Last Updated on May 6, 2015, by eNotes Editorial. Word Count: 500
There are strengths in Manchild in the Promised Land, and for some there will be more basic discoveries than the guided tour of violence, junk, hookers and "correctional" waystops….
The mobile, vivid portraits in Manchild range through all kinds of cats, beautiful and lost. Mostly lost. Friends die of an overdose or take up residence in jail; girls Brown went to school with turn tricks on street corners to feed the habit; his younger brother becomes a junkie and then goes up on an armed robbery conviction (though he does get his high school diploma in jail).
As a chronicler of those years of violence and then of "the plague" (heroin), Brown is expert if often repetitious. (A hundred less pages would have made for a much tauter book.) As an analyzer of himself, he is less penetrating. He tells us of his decision at 17 to leave Harlem for a time and return to school. He tells us of his realization that he didn't have to go to jail, that he could be free of the quicksand. But the process by which that recognition was won is glossed over. In that respect, what should have been the core of his resurrection is hardly explored at all.
Brown, furthermore, hits at only the surface of those social forces that maintain the ghetto. When a judge gives him another chance, he tells him, "Man, you not givin' us another chance. You givin' us the same chance we had before."…
Yet none of these fragmentary indictments nor the rising motif in Manchild of a growing collective pride in being black brings Brown to a recognition of the need for counter-power in the ghetto if the beautiful cats who make it are not to continue to be small in number—especially as cybernation accelerates….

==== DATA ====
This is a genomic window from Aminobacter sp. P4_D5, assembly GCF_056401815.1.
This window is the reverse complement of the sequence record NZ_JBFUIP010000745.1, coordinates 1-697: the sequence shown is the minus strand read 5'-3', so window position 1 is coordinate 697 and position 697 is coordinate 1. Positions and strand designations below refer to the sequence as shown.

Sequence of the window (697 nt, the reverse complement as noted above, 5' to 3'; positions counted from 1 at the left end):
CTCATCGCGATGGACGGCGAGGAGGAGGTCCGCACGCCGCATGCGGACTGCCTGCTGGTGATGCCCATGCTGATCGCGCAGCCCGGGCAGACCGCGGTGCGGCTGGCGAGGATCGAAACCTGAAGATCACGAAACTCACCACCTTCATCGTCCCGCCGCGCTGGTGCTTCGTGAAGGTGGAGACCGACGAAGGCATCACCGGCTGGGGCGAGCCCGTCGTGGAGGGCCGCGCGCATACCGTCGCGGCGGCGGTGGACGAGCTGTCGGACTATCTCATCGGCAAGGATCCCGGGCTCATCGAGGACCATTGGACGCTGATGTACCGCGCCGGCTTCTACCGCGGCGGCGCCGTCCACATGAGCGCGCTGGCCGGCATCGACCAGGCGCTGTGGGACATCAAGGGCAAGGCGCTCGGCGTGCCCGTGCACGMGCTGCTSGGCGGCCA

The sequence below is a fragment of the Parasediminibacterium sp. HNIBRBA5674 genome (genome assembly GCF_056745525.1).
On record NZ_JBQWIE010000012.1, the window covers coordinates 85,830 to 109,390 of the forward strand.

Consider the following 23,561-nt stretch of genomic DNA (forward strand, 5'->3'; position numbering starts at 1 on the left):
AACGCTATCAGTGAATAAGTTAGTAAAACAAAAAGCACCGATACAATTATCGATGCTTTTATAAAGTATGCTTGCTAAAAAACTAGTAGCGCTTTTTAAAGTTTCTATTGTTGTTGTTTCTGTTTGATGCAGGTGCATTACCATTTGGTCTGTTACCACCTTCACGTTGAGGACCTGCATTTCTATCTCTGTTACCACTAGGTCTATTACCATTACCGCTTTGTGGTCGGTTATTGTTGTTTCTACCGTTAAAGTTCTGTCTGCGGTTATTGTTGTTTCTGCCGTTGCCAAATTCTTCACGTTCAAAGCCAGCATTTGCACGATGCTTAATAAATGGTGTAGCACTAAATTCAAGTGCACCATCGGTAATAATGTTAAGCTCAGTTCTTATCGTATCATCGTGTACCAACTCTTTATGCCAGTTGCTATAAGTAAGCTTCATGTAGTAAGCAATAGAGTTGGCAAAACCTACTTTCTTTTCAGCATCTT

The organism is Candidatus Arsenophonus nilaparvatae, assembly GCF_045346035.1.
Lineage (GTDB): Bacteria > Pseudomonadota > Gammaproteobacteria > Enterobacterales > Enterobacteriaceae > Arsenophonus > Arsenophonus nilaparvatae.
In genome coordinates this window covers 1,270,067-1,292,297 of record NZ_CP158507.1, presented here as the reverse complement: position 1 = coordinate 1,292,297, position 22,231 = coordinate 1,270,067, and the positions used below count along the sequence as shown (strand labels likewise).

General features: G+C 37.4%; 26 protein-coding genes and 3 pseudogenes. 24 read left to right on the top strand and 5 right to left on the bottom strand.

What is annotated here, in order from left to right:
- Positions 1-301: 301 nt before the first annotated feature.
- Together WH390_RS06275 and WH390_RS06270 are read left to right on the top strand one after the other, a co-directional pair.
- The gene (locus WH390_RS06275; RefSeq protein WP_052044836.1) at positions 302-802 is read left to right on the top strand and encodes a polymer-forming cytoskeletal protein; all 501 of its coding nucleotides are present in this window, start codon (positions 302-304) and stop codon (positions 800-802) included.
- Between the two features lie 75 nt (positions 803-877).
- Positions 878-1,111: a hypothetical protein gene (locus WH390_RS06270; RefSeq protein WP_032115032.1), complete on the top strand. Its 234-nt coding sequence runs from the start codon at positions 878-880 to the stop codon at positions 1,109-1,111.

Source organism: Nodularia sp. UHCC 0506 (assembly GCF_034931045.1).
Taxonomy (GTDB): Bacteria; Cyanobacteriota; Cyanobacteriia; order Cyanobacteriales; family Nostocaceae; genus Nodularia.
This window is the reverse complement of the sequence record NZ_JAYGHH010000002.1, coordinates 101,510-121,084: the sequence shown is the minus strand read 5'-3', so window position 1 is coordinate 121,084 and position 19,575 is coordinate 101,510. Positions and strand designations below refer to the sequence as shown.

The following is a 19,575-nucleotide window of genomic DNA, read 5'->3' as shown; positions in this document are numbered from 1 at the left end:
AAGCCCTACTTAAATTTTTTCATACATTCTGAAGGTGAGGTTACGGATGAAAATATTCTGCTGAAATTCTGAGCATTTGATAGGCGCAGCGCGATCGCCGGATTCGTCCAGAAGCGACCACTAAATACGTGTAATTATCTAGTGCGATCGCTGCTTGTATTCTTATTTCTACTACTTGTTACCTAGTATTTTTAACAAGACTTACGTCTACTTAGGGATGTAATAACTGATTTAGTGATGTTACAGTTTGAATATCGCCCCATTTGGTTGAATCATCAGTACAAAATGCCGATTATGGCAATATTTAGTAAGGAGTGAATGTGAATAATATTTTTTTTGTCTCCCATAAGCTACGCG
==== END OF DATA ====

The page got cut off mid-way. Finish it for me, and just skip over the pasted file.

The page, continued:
True, impotent anger finally turns inside. And Brown was able to transmute his rage into a sense of his own worth. He created his own self-fulfilling prophecy. And that's why his story will reassure at the same time as it disturbs the other, white America. If Claude Brown could do it, others can. Through Operation Head Start. Through "quality, integrated education" some day. Through that "War on Poverty" with its wooden bullets. But where are enough jobs to come from for those in today's Harlems? And radically rehabilitated housing—not just one block—let alone integrated neighborhoods? Without counter-power, political counter-power, the promised land will continue to be a desert for most of the poor. And for the black poor, it will be a desert with fewer and fewer mirages.
Claude Brown broke free, but for many black teenagers in today's under-class, the decision to stop running on a treadmill is getting harder and harder to reach. With political and economic power where it is, the odds are too high for more and more of them. And the odds are getting higher.
Nat Hentoff, "Sprung from the Alley, a Rare Cat," in Book Week—The Sunday Herald Tribune, August 22, 1965, p. 5.
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